Superior Court Judge Carl Fox announced last Friday he will retire on Oct. 1 after 40 years in the judicial system, most of which was spent serving Chatham and Orange counties.
Superior court judges preside over more serious criminal cases, including felony cases and civil cases involving more than $25,000.
Fox secured his law degree from UNC-Chapel Hill and then began work in the public judicial system in 1978 when he was appointed to be an assistant district attorney in Chatham-Orange’s District 15B by Wade Barber, the former district attorney and judge. Fox later became the first Black district attorney in state history in 1984 with the appointment by former Gov. Jim Hunt in the same district. He then went on to become the first Black judge in the Chatham-Orange District 15B with an appointment by former Gov. Mike Easley in 2006.
In 2015, Fox was diagnosed with myelodysplastic syndrome, a form of bone marrow cancer. At the time, his best chance for recovery was a bone marrow transplant, according to the UNC Lineberger Comprehensive Cancer Center. But the registry found no matches. The doctors instead used “cord blood” transfusions which, after a lengthy process, allowed Fox to return to the bench in 2016. His struggles also inspired the creation of “Save the Fox,” a still active non-profit dedicated to “locating bone marrow matches for patients diagnosed with blood cancer and to raise awareness of blood cancers and the need for donor registration, especially within minority populations,” according to its Facebook page.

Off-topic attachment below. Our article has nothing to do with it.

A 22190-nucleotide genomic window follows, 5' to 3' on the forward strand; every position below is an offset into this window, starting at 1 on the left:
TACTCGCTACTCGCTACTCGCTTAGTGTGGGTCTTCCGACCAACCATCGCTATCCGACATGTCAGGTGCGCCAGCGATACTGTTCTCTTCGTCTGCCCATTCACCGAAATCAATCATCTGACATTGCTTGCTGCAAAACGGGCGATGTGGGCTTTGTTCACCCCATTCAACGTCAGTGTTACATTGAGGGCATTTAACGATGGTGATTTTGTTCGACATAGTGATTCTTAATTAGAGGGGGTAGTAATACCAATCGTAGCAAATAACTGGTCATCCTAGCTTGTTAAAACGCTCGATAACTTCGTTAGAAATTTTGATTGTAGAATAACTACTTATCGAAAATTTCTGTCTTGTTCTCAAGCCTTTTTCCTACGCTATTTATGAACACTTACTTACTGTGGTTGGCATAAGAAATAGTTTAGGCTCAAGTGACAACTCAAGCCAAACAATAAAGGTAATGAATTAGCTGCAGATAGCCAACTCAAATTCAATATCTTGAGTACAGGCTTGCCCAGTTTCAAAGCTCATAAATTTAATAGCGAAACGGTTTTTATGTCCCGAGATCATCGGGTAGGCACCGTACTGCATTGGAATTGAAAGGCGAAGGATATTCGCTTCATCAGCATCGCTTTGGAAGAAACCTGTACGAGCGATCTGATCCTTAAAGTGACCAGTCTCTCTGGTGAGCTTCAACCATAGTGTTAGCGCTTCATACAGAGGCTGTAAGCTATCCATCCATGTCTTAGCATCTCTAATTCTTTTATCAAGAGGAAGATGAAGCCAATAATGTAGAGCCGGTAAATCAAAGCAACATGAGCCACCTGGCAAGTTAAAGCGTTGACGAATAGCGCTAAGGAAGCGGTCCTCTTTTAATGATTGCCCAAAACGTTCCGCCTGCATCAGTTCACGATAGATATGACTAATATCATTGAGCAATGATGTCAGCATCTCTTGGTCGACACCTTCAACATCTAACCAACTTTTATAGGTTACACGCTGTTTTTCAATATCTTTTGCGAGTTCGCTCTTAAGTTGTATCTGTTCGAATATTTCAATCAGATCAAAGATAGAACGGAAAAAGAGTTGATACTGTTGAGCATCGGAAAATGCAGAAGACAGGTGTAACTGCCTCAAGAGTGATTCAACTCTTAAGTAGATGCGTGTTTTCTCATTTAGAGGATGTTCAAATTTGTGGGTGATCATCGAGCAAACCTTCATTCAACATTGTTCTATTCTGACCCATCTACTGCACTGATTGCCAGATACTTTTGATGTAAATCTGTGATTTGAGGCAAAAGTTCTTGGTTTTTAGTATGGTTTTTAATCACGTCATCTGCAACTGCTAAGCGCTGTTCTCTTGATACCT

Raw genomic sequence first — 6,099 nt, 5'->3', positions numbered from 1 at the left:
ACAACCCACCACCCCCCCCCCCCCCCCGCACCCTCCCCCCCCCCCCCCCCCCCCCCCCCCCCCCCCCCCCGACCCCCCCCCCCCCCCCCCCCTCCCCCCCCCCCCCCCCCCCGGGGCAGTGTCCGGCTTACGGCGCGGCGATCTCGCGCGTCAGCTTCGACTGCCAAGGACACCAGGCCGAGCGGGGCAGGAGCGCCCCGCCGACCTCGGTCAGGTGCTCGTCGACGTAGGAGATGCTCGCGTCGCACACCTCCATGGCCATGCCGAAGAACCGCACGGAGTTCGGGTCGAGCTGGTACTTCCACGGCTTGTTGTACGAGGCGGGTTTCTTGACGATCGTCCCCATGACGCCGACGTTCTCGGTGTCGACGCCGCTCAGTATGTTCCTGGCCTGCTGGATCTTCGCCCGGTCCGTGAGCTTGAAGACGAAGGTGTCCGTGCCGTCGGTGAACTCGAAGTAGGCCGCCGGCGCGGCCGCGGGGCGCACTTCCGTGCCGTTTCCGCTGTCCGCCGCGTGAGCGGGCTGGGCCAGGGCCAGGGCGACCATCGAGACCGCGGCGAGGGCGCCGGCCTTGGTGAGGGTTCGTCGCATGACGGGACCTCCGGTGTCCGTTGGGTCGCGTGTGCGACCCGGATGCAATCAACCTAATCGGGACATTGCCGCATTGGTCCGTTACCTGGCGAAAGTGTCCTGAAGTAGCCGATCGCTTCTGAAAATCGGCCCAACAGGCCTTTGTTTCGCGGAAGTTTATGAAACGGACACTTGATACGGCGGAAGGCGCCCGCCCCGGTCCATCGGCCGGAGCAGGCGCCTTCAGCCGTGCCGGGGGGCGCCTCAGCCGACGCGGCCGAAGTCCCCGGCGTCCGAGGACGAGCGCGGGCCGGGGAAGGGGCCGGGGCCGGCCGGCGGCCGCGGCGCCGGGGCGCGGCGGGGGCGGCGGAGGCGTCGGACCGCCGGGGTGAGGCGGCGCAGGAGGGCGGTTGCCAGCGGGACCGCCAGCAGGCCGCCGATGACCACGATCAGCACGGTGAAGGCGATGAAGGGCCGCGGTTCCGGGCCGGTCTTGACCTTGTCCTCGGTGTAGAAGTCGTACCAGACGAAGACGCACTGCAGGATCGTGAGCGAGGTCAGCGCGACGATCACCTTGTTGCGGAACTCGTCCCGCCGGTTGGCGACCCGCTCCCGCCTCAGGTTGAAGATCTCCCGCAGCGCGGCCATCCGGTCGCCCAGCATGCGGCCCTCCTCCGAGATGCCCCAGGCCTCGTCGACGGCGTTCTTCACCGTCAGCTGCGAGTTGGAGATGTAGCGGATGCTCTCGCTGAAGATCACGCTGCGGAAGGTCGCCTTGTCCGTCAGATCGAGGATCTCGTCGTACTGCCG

In Fox’s Facebook announcement about his retirement, he thanked his wife, Julia, and his sister, Angela, for their constant support. He also thanked his staff, fellow judges and everyone he “had the pleasure of working with” across the state and the district as well as the Administrative Office of the Courts and the UNC School of Government. He also thanked the Democratic parties of Chatham and Orange Counties and everyone who supported him during his tenure.
“Thank you so very much for your confidence and trust in me,” Fox wrote. “I will be forever indebted to you. It has been my pleasure and an honor to serve you over the past 33 years. Thank you also for your prayers and thoughts when I was at death’s door in 2015.”
Fox said that he was looking forward to traveling with his wife, volunteering with the Save the Fox campaign and celebrating another birthday and his remission on Sept. 30. Gov. Roy Cooper will appoint a replacement for his seat.
Casey Mann can be reached at CaseyMann@Chathamnr.com.
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